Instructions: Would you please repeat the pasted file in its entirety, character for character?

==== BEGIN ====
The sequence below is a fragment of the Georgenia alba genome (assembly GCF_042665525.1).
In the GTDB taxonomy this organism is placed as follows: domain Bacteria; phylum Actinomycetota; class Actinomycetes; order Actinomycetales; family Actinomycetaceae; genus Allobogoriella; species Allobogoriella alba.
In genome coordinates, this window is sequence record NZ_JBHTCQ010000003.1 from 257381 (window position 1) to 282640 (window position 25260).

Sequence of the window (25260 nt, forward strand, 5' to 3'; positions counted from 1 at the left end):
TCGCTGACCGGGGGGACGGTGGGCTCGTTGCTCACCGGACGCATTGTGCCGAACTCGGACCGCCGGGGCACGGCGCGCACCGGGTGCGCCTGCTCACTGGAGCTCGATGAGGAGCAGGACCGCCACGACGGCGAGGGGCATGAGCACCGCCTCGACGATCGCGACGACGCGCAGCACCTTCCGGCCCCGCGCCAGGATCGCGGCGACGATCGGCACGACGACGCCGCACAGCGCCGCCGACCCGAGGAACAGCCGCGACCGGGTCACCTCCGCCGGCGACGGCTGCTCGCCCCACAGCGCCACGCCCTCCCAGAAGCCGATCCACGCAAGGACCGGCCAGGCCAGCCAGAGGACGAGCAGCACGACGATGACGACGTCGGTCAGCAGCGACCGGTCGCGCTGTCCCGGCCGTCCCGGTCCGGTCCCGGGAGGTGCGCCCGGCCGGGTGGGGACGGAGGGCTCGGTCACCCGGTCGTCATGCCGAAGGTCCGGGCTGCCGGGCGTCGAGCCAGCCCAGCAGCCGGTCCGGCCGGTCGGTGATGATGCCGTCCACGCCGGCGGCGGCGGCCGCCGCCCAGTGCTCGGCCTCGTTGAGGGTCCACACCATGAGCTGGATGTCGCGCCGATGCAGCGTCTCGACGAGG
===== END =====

The sequence below is a fragment of the Georgenia alba genome (assembly GCF_042665525.1).
In the GTDB taxonomy this organism is placed as follows: domain Bacteria; phylum Actinomycetota; class Actinomycetes; order Actinomycetales; family Actinomycetaceae; genus Allobogoriella; species Allobogoriella alba.
In genome coordinates, this window is sequence record NZ_JBHTCQ010000003.1 from 257381 (window position 1) to 282640 (window position 25260).

Sequence of the window (25260 nt, forward strand, 5' to 3'; positions counted from 1 at the left end):
TCGCTGACCGGGGGGACGGTGGGCTCGTTGCTCACCGGACGCATTGTGCCGAACTCGGACCGCCGGGGCACGGCGCGCACCGGGTGCGCCTGCTCACTGGAGCTCGATGAGGAGCAGGACCGCCACGACGGCGAGGGGCATGAGCACCGCCTCGACGATCGCGACGACGCGCAGCACCTTCCGGCCCCGCGCCAGGATCGCGGCGACGATCGGCACGACGACGCCGCACAGCGCCGCCGACCCGAGGAACAGCCGCGACCGGGTCACCTCCGCCGGCGACGGCTGCTCGCCCCACAGCGCCACGCCCTCCCAGAAGCCGATCCACGCAAGGACCGGCCAGGCCAGCCAGAGGACGAGCAGCACGACGATGACGACGTCGGTCAGCAGCGACCGGTCGCGCTGTCCCGGCCGTCCCGGTCCGGTCCCGGGAGGTGCGCCCGGCCGGGTGGGGACGGAGGGCTCGGTCACCCGGTCGTCATGCCGAAGGTCCGGGCTGCCGGGCGTCGAGCCAGCCCAGCAGCCGGTCCGGCCGGTCGGTGATGATGCCGTCCACGCCGGCGGCGGCGGCCGCCGCCCAGTGCTCGGCCTCGTTGAGGGTCCACACCATGAGCTGGATGTCGCGCCGATGCAGCGTCTCGACGAGG